BRAKING
The brake pedal operates a single brake shoe that is pulled against a drum attached (using
a key and an Allen screw) to the forward-end of the motor shaft. The brake pedal is
attached to a flexible cable, the other end of which pulls on the shoe through a spring.
Pushing the brake pedal further engages a pawl that holds the brake ON as a parking
brake. The brake pedal is also interlocked with the accelerator pedal. Simply pushing on
the accelerator pedal will release the parking brake. An adjusting nut and locking nut are
provided where the brake cable attaches to the shoe. The shoe should be adjusted so that
the parking brake functions reliably. The photo below is taken from the driver’s side with
the seats raised, looking down on the motor.
MOTOR BRUSH
ACCESS COVERS
BRAKE
ADJUSTMENT
17
REAR SUSPENSION
Rear suspension on each side consists of a coil spring, with a shock absorber inside each
spring (like a two-piece strut), and a swing-arm that bolts to the rear axle and pivots at the
frame attachment.
The two rear swing-arms are of different construction. The right (passenger) side is made
of hollow steel pipe. The left arm is of flat steel. The reason for this is unknown to me at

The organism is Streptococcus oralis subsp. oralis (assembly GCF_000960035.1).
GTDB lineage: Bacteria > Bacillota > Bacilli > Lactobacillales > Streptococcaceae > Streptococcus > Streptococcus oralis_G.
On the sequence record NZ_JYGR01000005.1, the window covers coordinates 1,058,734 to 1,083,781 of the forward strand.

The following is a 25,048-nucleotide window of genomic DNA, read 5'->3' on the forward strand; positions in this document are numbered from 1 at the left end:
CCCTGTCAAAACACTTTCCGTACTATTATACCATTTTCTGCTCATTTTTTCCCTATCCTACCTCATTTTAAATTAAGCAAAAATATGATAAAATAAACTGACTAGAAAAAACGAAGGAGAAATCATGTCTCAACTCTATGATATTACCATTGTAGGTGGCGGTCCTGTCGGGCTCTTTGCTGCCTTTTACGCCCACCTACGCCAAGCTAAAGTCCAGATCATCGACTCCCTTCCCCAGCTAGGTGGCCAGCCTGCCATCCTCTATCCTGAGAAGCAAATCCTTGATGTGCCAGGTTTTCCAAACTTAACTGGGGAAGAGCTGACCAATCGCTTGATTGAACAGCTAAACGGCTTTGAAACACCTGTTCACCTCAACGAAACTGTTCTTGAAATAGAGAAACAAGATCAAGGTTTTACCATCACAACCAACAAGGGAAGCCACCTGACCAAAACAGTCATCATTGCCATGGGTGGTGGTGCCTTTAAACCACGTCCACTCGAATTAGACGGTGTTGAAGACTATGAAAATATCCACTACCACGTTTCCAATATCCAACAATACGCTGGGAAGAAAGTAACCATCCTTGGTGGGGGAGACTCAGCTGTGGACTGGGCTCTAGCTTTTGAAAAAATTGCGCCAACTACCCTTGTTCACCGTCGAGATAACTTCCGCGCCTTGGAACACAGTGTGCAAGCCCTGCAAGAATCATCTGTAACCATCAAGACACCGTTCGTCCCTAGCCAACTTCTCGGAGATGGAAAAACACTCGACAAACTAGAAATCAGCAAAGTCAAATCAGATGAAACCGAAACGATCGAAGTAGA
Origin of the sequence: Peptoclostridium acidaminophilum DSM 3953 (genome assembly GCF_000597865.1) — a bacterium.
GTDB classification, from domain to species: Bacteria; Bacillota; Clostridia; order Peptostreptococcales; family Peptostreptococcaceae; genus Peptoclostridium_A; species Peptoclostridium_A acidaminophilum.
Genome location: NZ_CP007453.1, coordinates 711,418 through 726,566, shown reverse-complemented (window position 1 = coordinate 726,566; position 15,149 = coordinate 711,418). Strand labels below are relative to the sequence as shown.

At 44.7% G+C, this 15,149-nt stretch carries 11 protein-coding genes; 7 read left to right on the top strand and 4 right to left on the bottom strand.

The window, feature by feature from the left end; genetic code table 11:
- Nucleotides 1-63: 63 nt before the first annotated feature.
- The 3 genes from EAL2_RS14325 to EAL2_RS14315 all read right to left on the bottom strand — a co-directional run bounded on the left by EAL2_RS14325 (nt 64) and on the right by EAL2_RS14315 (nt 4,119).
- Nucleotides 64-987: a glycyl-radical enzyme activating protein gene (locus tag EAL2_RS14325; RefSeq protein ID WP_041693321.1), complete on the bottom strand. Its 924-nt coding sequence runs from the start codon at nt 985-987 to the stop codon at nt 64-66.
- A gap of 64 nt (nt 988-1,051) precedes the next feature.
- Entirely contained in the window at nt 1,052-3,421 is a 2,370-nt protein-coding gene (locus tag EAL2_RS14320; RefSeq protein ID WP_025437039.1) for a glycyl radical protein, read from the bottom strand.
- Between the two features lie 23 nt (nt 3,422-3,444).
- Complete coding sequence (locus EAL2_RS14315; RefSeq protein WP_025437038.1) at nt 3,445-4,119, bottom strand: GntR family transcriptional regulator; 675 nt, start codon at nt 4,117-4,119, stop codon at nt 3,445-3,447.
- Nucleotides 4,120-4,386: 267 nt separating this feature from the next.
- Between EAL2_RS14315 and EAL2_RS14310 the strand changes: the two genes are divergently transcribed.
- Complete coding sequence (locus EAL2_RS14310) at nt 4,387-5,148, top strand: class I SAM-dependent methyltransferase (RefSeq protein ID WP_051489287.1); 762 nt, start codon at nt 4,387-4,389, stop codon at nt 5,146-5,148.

this writing.
The rear shock absorbers are stamped “Monro-Matic” with the part number “1034”. The
date code is “C10C71”. The rear coil springs are pre-loaded. The spring must be
compressed about an inch in order to safely bolt or unbolt the shock. We jacked up the
frame and set it on blocks located at the rear of the battery framework, just at the forward
edge of the rear trailing arms, and then used a floor-jack under the rear axle to raise the
axle until the shocks could be fastened without tension. The rubber bushings for the
shocks may be replaced with HELP! part number 31018 or Napa part number 650-1113.
FRONT SUSPENSION
Front suspension on each side consists of a flat single-leaf spring and a flat half-leaf, and
shock absorber. The rear end of the leaf spring and half leaf are solidly bolted (no pivot)
to the frame. The forward end of the whole leaf spring is solidly bolted to the front axle.
The shock absorbers are located between the front axle and the frame.
The front shock absorbers are stamped “MAECO” with the part number “A40099”. The
date code is “C2D73”.
STEERING
Steering is a conventional automotive type, according to Otis. I strongly suspect the S-71
uses the same components as were used for Otis gasoline-powered products of higher
power and speed.
The steering assembly has a total of six grease fittings, three on each side as indicated by